Updated: October 21, 2013 at 4:46 pm
It was a night of great passion.
Saturday night’s Colorado Springs Philharmonic concert, “Romeo and Juliet,” was dedicated to music director emeritus Lawrence Leighton Smith, who is seriously ill. The orchestra’s president and CEO, Nathan Newbrough, gave a fitting tribute that celebrated the spirit and accomplishments of a man whose art and actions have much to do with the very existence of the organization today.
This was also the return to the podium of the man who received the baton from Smith and has taken the orchestra to even greater heights, current music director Josep Caballé-Domenech. Even though he has gotten a late start to his third season here, there was no sense that his command over the orchestra has missed a single beat.
One of Mozart’s most passionate works, the “Piano Concerto in C minor K. 491,” opened the program with guest artist Martina Filjak at the keyboard. For many, this is the composer’s greatest accomplishment in a genre he is universally credited for perfecting. Rather than embrace the inherent drama of the first movement, Filjak chose a restrained approach — which would be expected in an earlier Mozart concerto. Even still, her clarity and precision were very evident. It was not until her solo cadenza (written by Johannes Brahms) that the music began to express its full flesh and blood.
It was in the second movement Larghetto that Filjak’s tack paid its dividends. This was pure poetry — every musical nuance graciously announced its beauty. Sublime music was made between soloist and orchestra. In many ways, this concerto is for piano and wind ensemble. The philharmonic winds embraced their enhanced role and produced beautiful colors with elegant shaping.
Having finally ascended to the rarefied artistic air that is unique to Mozart, pianist, orchestra and conductor Caballé-Domenech brought home this masterpiece with an ideally balanced reading of the theme and variations finale. What was to follow would blow open the floodgates of orchestral expression.
Rather than perform one or more of the popular orchestral suites Sergei Prokofiev arranged from his beloved ballet “Romeo and Juliet,” Caballé-Domenech went back to the original score. Many players and audience members waxed nostalgic back to the year 2000 when the then-Colorado Springs Symphony collaborated with the Colorado Springs Dance Theatre to lift the Ballets de Monte Carlo’s inspired update of the ballet to spectacular impact. However, hearing the orchestra on stage and out of the pit produced a sensual and dramatic experience beyond compare.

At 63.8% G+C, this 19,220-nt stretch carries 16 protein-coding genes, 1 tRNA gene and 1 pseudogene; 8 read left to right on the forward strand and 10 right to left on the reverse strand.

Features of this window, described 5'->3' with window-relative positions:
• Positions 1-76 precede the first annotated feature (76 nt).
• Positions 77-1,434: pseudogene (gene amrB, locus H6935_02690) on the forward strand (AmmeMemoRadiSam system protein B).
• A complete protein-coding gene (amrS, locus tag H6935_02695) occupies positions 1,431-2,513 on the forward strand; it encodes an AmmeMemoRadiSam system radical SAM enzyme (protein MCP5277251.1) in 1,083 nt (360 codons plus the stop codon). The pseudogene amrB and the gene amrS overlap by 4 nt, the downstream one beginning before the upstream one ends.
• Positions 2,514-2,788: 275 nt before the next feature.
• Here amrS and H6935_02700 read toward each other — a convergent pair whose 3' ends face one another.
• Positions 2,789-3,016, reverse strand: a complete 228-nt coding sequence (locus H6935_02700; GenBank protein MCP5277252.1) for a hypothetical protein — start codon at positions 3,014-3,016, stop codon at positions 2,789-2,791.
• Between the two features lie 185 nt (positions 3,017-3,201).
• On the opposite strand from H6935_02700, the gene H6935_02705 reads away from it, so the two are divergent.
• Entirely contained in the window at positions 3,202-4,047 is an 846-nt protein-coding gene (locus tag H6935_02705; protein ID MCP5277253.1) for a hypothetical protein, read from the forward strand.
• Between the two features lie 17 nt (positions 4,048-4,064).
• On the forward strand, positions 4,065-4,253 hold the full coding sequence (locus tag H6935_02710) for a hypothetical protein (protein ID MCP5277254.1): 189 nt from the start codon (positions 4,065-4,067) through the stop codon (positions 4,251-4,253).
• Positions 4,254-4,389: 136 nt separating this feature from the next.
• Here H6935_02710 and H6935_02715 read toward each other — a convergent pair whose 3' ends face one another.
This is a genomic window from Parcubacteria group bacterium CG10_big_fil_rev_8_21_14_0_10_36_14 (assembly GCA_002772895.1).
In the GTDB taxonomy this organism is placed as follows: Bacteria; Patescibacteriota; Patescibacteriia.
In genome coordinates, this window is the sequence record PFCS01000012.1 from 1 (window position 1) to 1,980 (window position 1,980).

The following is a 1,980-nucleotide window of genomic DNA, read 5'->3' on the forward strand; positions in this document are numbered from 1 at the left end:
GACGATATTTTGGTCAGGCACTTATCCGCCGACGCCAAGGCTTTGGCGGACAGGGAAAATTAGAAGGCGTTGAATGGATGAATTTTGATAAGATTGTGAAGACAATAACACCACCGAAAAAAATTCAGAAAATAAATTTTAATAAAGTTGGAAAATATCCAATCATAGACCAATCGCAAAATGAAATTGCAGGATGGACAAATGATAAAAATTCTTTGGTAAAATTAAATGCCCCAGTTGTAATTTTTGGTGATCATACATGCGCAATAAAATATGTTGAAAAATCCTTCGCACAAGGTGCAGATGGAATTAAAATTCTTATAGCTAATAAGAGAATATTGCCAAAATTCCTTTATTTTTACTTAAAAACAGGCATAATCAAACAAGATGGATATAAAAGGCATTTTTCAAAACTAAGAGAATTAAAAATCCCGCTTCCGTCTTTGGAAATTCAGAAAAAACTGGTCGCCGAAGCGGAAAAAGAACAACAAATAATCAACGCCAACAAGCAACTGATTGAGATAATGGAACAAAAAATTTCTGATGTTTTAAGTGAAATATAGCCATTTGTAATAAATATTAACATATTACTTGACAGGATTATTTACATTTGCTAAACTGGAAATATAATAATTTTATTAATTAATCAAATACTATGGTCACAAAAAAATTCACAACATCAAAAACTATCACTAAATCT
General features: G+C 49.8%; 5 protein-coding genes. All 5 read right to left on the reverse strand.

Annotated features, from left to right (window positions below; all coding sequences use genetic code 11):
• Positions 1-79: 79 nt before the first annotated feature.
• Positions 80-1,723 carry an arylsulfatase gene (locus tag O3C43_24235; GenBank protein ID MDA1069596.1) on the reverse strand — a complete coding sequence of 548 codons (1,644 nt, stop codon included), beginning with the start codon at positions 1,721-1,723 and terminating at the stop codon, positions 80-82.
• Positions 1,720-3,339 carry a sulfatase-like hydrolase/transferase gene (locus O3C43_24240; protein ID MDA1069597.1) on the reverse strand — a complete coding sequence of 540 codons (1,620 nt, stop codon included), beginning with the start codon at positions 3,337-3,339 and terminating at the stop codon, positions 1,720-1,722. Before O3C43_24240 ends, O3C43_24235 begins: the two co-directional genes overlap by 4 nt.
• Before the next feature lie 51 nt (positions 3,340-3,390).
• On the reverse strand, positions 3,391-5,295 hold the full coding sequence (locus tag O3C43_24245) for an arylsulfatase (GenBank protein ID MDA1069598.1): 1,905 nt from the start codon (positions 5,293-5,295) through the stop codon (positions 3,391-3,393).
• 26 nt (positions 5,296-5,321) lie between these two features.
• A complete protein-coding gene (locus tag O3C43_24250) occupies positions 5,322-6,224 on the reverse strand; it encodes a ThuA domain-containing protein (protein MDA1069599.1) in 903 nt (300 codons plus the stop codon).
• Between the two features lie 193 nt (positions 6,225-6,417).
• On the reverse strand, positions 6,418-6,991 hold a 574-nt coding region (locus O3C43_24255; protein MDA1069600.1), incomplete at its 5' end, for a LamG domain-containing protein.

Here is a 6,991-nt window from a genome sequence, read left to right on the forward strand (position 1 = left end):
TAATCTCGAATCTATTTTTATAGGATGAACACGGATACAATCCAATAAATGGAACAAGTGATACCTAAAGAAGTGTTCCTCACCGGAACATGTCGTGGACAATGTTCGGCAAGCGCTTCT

Yes, Caballé-Domenech was the driving force behind this superb accomplishment. But the real credit belongs to the orchestra itself. In yet another sign of the burgeoning greatness of the ensemble, each of the 90 or so musicians on stage performed as individual soloists. It made no difference if Prokofiev had provided a specific solo or not. These players embraced their role in the only way that could have made this score truly shimmer.
There were occasional rhythmic slips. This is often incredibly dense music and not everything was a perfect fit. But when it really mattered, the music was overwhelming and powerfully filled with rich and succinct color. As the work concluded with the “Death of Juliet,” there could not have been a dry eye in the near-capacity Pikes Peak Center.
Colorado Springs Philharmonic Pops’ “Heroes and Villains” on Nov. 2; 520-7469, pikespeak center.com